MPs want to exclude all foreigners and wealthy Bahrainis from government subsidies – meaning more than half the country faces the prospect of a surge in fuel, power, water and flour prices.
Negotiations to come up with a restructured subsidy system and welfare programme are due to commence between parliament and the government next week.
Parliament’s general-secretariat office, led by chairman Ahmed Al Mulla, yesterday held an urgent meeting to prepare for the crunch talks.
The Cabinet on Monday announced plans to restructure government subsidies so they target low and middle-income households.
Bahrain budgeted to spend a total of BD621 million on subsidies last year and another BD545m this year, although the 2018 figure is likely to be lower due to the shock decision on Monday to reduce the petrol subsidy and raise prices at the pumps.
In addition to the subsidy, Bahrain also spent BD382.5m last year on social welfare programmes.
However, authorities are looking to shake up the subsidy system as part of efforts to reduce government spending, balance the budget and tackle rising public debt.
Parliament financial and economic affairs committee chairman Abdulrahman Buali argued that it was unfair to expect the government to continue subsidising services for foreigners.
“Expatriates in Bahrain have been benefiting from low-cost living here because all of their basic needs were much cheaper than in their home countries, or anywhere else in the world,” claimed Mr Buali.
“Financial aid in its current form means that expatriates are getting similar treatment as Bahrainis, but that shouldn’t be the case.
“The new mechanisms will certainly fully exclude foreigners (from subsidies).”
He said the new system could involve lifting all subsidies completely and compensating Bahrainis, similar to an agreement reached in 2015 over meat subsidies.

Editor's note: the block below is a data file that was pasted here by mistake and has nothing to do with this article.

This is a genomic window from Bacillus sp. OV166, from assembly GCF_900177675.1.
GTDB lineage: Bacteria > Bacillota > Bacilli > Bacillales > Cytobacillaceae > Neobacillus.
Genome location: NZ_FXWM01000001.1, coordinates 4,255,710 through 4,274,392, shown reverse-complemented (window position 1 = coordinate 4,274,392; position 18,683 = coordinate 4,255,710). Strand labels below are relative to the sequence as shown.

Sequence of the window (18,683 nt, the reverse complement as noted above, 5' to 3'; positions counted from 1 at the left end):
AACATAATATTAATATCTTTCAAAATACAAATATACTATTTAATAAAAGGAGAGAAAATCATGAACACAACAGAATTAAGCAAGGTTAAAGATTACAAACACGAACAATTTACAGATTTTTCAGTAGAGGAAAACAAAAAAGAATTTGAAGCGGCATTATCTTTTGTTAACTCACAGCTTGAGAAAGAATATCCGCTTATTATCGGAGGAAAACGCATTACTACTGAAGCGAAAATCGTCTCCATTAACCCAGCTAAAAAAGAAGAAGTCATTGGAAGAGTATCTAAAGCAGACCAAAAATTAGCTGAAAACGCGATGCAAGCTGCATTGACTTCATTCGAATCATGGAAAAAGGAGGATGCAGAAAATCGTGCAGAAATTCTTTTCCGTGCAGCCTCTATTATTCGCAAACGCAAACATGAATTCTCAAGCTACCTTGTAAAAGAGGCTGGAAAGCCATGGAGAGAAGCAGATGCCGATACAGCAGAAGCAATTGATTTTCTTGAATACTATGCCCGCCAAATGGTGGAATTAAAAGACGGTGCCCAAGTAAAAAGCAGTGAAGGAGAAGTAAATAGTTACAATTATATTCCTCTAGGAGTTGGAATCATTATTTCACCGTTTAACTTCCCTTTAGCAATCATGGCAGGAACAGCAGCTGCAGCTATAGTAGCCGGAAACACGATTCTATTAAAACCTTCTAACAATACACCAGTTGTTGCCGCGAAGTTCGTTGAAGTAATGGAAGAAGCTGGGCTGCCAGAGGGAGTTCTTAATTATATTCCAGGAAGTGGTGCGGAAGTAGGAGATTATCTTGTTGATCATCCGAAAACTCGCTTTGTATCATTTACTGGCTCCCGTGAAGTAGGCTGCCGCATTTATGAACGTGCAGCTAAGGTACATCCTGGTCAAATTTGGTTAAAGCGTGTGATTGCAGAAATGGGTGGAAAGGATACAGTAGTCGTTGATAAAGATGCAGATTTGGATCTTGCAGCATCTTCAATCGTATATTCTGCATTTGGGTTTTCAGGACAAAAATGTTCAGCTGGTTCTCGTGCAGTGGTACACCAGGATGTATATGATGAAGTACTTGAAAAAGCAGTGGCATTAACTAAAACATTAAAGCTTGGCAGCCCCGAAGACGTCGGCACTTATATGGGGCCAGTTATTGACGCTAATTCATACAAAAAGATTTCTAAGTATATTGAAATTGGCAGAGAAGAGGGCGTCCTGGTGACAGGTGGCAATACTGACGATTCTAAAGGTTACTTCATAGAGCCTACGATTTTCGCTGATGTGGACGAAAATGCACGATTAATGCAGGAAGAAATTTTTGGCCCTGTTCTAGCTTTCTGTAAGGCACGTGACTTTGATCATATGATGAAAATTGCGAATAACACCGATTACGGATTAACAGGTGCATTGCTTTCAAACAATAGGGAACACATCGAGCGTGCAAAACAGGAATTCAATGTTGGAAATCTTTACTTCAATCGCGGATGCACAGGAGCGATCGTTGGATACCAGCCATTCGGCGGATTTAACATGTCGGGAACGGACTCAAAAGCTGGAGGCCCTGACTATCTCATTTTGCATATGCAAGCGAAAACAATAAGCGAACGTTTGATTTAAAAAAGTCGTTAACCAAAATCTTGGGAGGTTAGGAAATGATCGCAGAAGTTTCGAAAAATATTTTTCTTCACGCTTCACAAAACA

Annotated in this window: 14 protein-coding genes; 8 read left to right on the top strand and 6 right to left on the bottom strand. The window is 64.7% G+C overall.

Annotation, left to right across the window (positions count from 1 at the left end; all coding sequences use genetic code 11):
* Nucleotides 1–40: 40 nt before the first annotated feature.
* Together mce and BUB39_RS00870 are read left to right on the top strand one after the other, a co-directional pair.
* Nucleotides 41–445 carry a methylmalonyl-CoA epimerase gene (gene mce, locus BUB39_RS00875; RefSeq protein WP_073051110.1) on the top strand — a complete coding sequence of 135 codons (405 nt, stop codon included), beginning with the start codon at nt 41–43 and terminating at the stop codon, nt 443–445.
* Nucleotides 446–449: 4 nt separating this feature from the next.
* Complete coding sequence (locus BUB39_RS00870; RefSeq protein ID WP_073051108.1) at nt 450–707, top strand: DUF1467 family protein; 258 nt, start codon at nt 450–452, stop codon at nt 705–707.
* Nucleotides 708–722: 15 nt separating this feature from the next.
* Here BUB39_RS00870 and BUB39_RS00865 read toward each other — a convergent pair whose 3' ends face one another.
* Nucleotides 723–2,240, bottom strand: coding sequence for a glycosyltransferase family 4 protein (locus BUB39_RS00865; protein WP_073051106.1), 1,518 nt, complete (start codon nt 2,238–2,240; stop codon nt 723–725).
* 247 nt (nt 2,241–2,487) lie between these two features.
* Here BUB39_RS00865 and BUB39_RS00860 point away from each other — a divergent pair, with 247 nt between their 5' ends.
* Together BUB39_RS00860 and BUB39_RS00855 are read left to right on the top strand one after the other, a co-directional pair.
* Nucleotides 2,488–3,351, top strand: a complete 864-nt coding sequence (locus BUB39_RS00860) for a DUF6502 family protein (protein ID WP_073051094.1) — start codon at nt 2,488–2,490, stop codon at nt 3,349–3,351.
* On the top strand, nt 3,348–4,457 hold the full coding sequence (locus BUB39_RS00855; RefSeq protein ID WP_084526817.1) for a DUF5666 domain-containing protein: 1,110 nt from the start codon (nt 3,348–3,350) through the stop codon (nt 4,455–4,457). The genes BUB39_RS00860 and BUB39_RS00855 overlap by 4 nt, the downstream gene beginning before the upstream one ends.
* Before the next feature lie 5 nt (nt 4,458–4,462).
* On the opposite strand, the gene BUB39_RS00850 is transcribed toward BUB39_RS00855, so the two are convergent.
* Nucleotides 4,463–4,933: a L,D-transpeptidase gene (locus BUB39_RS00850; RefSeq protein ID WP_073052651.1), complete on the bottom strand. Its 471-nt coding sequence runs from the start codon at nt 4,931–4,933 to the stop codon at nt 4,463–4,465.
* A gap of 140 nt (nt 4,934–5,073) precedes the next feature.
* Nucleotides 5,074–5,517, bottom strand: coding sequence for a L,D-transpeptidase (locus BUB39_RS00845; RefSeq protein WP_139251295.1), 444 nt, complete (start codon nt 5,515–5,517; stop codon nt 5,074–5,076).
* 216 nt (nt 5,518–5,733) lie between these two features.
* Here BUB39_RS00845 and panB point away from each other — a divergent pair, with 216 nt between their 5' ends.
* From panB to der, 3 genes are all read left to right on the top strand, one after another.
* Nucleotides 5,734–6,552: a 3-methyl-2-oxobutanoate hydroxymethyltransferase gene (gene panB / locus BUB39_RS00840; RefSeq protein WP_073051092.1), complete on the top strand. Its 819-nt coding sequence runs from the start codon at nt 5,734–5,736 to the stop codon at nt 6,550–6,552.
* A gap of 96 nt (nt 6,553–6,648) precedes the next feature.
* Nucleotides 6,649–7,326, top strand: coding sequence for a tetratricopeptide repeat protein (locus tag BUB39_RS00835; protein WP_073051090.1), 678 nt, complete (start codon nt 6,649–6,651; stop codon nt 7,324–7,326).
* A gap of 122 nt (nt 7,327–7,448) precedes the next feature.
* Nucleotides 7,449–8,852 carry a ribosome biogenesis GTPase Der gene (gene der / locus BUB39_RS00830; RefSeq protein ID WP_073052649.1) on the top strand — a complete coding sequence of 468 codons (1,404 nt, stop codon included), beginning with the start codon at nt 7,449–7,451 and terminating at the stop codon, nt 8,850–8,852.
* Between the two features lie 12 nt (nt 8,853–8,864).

“All commodities – whether fuel, flour, electricity and water – are on the table and it will be left to negotiations to determine what Bahrainis receive as financial aid,” he added.
“We don’t want an agreement to axe subsidies and then find out the payment to Bahrainis is peanuts, similar to what happened with meat.
“The idea is that we formalise the new law through a consensus with the government and have it approved by parliament, the Shura Council and the Cabinet by early next month.”
MPs and Shura Council members have been asked to submit their ideas for the subsidy shake-up to Mr Al Mulla, who hopes the issue will be resolved within a month.
He is set to have an urgent meeting with Shura Council chairman Ali Saleh Al Saleh to form the team that will negotiate with a high-level Cabinet delegation, with help from specially appointed support staff.
In a statement yesterday Mr Al Mulla confirmed that parliament would seek to exclude expats from all subsidies.
“The deal we are seeking is for Bahrainis in the low and middle range, but again we want fair financial compensation or payments,” said parliament legislative and legal affairs committee chairman Shaikh Majid Al Majid.
“It is not like a kilogramme of flour would cost 500 fils from 100 fils without the difference being calculated and redirected to Bahrainis.
“They (Bahrainis) wouldn’t feel the four-fold increase.
“But nothing is solid and we don’t know if fuel payments will be considered, but we will pressure to have them.”
Talk of a subsidy overhaul comes on the back of a new excise duty introduced on more than 900 items on December 30,
This is in addition to the expected implementation of Value Added Tax (VAT) this year.
Meanwhile, electricity and water rates are already set to rise for expats, the private sector and Bahrainis with more than one home on March 1 as part of a phased increase, which will see them rise again on March 1 next year.